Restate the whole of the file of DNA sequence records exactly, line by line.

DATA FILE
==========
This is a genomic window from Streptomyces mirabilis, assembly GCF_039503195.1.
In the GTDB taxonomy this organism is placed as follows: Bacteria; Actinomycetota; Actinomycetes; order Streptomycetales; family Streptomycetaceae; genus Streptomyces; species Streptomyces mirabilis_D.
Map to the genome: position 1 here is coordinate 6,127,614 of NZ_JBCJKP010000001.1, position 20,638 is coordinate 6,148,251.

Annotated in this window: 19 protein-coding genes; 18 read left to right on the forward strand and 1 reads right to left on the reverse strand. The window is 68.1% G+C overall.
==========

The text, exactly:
This is a genomic window from Streptomyces mirabilis, assembly GCF_039503195.1.
In the GTDB taxonomy this organism is placed as follows: Bacteria; Actinomycetota; Actinomycetes; order Streptomycetales; family Streptomycetaceae; genus Streptomyces; species Streptomyces mirabilis_D.
Map to the genome: position 1 here is coordinate 6,127,614 of NZ_JBCJKP010000001.1, position 20,638 is coordinate 6,148,251.

Annotated in this window: 19 protein-coding genes; 18 read left to right on the forward strand and 1 reads right to left on the reverse strand. The window is 68.1% G+C overall.